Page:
Erik Meijaard: A Sumatran Wonderland

The Batang Toru orangutan is now being described as a distinct species. (Photo courtesy of Tim Laman)

By : Erik Meijaard | on 6:51 PM December 29, 2015
Category : Opinion, Columns

The forest was not like any other I had visited. Relatively short, thin, mossy trees, with many conifer-type species, an uncommon feature in tropical rainforests. And it was quiet and cool, unlike the oppressive hot humidity and constant buzzing and chirping normally encountered in these environments. I was back in Batang Toru, for the first time in 18 years.

In 1997 I had been asked to survey the forests south of Lake Toba in Sumatra. Common knowledge was that the Toba region divided Sumatra into two bioregions. To the north, species like Orangutans and White-handed Gibbons occur, while south of Toba you get the Tapir and Bearded Pig. Why these forest species don’t occur across the entire island is unclear. Something unusual apparently happened around Toba that ensured that species lived either north or south but not both.

Many people think that the Toba eruption was that unusual thing that happened. The Toba volcano exploded some 70,000 years ago in a blast so big that it deposited meters of volcanic ash as far away as present-day India some 4,000 kilometers to the west. Just think about the kind of ash cloud needed to achieve that! The massive Lake Toba is what now remains of the huge Toba volcano before it blew its top. In comparison, the much better known Krakatau eruption in 1883, which was one of the biggest volcanic events in recorded history and killed some 36,000 people, was microscopic compared to what happened in Toba.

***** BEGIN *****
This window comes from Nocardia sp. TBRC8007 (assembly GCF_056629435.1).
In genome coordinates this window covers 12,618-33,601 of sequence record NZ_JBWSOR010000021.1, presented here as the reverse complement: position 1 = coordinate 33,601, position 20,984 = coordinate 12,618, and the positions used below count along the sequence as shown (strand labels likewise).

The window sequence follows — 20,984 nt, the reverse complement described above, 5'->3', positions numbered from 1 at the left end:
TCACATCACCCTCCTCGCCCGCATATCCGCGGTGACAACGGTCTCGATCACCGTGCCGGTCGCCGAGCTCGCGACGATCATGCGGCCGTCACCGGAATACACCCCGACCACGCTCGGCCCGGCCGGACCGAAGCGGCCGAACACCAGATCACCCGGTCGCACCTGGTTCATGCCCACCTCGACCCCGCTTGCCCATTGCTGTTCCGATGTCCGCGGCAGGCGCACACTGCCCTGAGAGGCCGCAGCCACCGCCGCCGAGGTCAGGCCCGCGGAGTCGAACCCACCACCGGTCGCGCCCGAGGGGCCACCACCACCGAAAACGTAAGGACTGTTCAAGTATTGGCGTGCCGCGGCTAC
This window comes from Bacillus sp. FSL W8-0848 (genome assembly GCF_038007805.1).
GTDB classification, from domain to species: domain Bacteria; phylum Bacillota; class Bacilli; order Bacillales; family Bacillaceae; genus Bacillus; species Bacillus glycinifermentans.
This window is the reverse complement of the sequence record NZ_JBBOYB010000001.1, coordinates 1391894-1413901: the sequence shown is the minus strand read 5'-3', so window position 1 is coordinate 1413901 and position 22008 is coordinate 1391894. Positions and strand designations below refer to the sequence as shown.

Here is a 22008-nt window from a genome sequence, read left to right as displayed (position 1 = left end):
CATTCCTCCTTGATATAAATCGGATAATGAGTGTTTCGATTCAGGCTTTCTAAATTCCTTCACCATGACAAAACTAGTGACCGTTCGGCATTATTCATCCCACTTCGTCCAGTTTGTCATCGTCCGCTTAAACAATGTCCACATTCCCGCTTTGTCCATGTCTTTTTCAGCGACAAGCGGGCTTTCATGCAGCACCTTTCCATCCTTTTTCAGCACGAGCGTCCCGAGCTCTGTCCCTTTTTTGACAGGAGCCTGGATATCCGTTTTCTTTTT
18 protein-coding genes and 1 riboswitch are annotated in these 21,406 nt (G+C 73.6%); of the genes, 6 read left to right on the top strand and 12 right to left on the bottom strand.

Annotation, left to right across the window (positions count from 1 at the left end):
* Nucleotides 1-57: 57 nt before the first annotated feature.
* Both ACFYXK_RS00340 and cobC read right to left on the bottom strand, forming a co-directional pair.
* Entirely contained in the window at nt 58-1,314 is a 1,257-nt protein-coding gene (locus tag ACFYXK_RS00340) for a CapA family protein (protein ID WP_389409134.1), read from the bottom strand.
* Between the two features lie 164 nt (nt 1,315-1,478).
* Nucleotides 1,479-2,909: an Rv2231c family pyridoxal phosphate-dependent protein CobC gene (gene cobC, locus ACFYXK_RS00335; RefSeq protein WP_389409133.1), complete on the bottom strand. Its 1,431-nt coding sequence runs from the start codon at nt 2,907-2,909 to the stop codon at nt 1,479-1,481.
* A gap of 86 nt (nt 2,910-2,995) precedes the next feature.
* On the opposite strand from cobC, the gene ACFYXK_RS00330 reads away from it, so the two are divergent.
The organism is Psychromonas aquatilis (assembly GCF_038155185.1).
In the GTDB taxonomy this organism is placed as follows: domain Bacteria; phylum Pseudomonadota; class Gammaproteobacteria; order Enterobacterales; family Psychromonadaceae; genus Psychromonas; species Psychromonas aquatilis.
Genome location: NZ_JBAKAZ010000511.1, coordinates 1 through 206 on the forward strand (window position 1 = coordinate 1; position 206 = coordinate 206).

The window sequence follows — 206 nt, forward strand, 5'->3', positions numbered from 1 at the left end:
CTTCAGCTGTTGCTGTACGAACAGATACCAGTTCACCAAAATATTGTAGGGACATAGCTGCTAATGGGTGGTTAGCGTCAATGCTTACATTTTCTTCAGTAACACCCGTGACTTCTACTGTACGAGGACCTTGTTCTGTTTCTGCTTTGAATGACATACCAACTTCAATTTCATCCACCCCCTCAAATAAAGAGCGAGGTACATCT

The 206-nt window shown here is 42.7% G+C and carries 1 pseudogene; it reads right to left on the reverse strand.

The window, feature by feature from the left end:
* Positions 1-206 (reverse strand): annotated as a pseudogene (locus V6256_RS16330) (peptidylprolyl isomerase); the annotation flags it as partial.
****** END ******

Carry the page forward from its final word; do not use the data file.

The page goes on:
The steep terrain in Batang Toru has created many waterfalls. (Photo courtesy of Tim Laman) The steep terrain in Batang Toru has created many waterfalls. (Photo courtesy of Tim Laman)

As said, the long-held assumption was that there were no orangutans south of Toba. After weeks of surveying I proved that assumption wrong with the discovery of orangutans in the Batang Toru area, a mountainous forest in the triangle between Tarutung, Padangsidempuan, and Sibolga. Orangutans are locally called Juhur Bottar, or “white meat,” also indicating that like elsewhere in Indonesia, the species has long been on people’s menu.

Mission accomplished and report written, I went home and focused on other things. But some people do real conservation rather than just writing about it like I do. Over 10 years ago, a group of dedicated conservationists decided that Batang Toru was worth saving. Most of the rugged and steep terrain had been given out as timber concessions in apparent conflict with Indonesia’s Basic Forest Law of 1980, which prescribes that such steep, highly erodible, and fragile terrains should be protect to prevent downstream flooding and soil erosion.

It sounds simple to point out to the government that a particular area had been wrongly allocated to commercial forestry, but more than 10 years of intensive lobbying were needed at the level of three districts, North Sumatra province and ultimately at the national level. Finally, in 2014, it was agreed that indeed Batang Toru should be protected in accordance with Indonesian law.

After years of listening to the people pushing for this status change, this was now an opportune moment for me to come back and enjoy the conservation benefits. There are not many places left in Indonesia where one could potentially encounter wild tigers, orangutans, tapirs, bears, serows, siamangs, and a range of other species, so off I went.